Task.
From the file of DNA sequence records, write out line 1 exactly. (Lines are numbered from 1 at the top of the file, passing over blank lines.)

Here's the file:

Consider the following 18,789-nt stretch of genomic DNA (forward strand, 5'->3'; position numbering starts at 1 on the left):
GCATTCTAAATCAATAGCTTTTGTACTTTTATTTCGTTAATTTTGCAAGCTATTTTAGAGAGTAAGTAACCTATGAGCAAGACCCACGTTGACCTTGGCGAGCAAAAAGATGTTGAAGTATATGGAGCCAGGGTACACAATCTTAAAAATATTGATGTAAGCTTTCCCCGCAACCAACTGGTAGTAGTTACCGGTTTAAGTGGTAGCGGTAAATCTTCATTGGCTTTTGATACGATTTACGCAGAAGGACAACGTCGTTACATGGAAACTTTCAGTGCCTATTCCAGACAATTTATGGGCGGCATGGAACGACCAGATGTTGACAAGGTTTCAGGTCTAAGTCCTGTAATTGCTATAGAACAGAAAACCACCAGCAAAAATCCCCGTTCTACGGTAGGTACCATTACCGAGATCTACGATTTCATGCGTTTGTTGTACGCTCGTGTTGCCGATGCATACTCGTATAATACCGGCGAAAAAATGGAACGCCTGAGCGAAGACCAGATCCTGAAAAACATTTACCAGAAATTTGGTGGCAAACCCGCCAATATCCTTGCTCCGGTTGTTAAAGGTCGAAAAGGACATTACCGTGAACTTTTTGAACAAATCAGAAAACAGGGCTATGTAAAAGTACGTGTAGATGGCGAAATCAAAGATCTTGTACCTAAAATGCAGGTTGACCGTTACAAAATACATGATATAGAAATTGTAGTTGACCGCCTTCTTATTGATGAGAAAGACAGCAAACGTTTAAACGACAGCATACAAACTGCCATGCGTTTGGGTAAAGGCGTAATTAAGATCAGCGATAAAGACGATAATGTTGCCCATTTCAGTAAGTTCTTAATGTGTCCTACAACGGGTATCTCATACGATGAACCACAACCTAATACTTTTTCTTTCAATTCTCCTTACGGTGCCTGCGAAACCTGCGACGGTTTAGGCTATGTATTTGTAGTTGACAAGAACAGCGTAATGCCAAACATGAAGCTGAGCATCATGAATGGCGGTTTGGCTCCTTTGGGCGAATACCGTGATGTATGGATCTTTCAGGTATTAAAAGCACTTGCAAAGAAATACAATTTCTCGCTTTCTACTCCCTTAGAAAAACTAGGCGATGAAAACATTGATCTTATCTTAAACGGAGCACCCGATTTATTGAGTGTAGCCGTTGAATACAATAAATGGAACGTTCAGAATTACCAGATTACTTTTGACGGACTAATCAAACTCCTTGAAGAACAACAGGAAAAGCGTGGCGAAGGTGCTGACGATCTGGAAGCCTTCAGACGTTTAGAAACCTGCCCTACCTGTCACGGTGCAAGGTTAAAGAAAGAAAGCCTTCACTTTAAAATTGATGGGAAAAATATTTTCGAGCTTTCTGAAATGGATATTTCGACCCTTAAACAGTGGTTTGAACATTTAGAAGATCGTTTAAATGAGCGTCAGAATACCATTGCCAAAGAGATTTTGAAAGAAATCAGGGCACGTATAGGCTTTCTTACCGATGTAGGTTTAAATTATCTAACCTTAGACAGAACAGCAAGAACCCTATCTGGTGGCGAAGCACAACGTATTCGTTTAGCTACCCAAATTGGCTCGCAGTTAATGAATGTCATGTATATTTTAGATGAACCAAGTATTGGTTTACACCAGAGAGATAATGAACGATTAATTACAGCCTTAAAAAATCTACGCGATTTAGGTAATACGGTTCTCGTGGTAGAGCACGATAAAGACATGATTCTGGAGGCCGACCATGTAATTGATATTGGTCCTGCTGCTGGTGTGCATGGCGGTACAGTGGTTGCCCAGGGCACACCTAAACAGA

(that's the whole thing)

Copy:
Consider the following 18,789-nt stretch of genomic DNA (forward strand, 5'->3'; position numbering starts at 1 on the left):